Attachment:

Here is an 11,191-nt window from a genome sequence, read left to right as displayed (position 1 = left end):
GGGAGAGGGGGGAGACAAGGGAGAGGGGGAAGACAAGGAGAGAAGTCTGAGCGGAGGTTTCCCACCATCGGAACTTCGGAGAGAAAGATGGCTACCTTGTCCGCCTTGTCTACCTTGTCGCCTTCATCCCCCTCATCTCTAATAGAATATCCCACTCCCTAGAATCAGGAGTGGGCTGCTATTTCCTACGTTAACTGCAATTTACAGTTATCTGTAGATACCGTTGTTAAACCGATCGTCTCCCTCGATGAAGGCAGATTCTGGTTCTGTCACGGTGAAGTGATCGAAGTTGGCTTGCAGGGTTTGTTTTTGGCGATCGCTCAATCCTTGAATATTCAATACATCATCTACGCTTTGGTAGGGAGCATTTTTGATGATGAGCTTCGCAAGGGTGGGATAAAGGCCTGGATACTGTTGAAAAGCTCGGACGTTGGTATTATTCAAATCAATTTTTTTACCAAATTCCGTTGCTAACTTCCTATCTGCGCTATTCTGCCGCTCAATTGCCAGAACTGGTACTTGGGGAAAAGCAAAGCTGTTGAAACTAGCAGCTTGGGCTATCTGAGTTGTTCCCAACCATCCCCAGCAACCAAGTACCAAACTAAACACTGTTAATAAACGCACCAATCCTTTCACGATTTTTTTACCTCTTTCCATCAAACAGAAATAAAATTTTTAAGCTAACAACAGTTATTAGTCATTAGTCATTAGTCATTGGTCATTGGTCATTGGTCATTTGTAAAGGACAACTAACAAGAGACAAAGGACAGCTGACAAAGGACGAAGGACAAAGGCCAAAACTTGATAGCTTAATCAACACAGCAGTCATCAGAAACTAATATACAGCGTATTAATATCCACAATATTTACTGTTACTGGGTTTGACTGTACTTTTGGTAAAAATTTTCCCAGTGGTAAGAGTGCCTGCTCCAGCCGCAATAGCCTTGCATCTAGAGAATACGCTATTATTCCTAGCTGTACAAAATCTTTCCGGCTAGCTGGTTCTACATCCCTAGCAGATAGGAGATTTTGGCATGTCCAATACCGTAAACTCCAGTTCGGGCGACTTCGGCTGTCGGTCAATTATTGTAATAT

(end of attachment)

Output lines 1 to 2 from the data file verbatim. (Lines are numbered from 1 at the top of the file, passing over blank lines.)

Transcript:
Here is an 11,191-nt window from a genome sequence, read left to right as displayed (position 1 = left end):
GGGAGAGGGGGGAGACAAGGGAGAGGGGGAAGACAAGGAGAGAAGTCTGAGCGGAGGTTTCCCACCATCGGAACTTCGGAGAGAAAGATGGCTACCTTGTCCGCCTTGTCTACCTTGTCGCCTTCATCCCCCTCATCTCTAATAGAATATCCCACTCCCTAGAATCAGGAGTGGGCTGCTATTTCCTACGTTAACTGCAATTTACAGTTATCTGTAGATACCGTTGTTAAACCGATCGTCTCCCTCGATGAAGGCAGATTCTGGTTCTGTCACGGTGAAGTGATCGAAGTTGGCTTGCAGGGTTTGTTTTTGGCGATCGCTCAATCCTTGAATATTCAATACATCATCTACGCTTTGGTAGGGAGCATTTTTGATGATGAGCTTCGCAAGGGTGGGATAAAGGCCTGGATACTGTTGAAAAGCTCGGACGTTGGTATTATTCAAATCAATTTTTTTACCAAATTCCGTTGCTAACTTCCTATCTGCGCTATTCTGCCGCTCAATTGCCAGAACTGGTACTTGGGGAAAAGCAAAGCTGTTGAAACTAGCAGCTTGGGCTATCTGAGTTGTTCCCAACCATCCCCAGCAACCAAGTACCAAACTAAACACTGTTAATAAACGCACCAATCCTTTCACGATTTTTTTACCTCTTTCCATCAAACAGAAATAAAATTTTTAAGCTAACAACAGTTATTAGTCATTAGTCATTAGTCATTGGTCATTGGTCATTGGTCATTTGTAAAGGACAACTAACAAGAGACAAAGGACAGCTGACAAAGGACGAAGGACAAAGGCCAAAACTTGATAGCTTAATCAACACAGCAGTCATCAGAAACTAATATACAGCGTATTAATATCCACAATATTTACTGTTACTGGGTTTGACTGTACTTTTGGTAAAAATTTTCCCAGTGGTAAGAGTGCCTGCTCCAGCCGCAATAGCCTTGCATCTAGAGAATACGCTATTATTCCTAGCTGTACAAAATCTTTCCGGCTAGCTGGTTCTACATCCCTAGCAGATAGGAGATTTTGGCATGTCCAATACCGTAAACTCCAGTTCGGGCGACTTCGGCTGTCGGTCAATTATTGTAATAT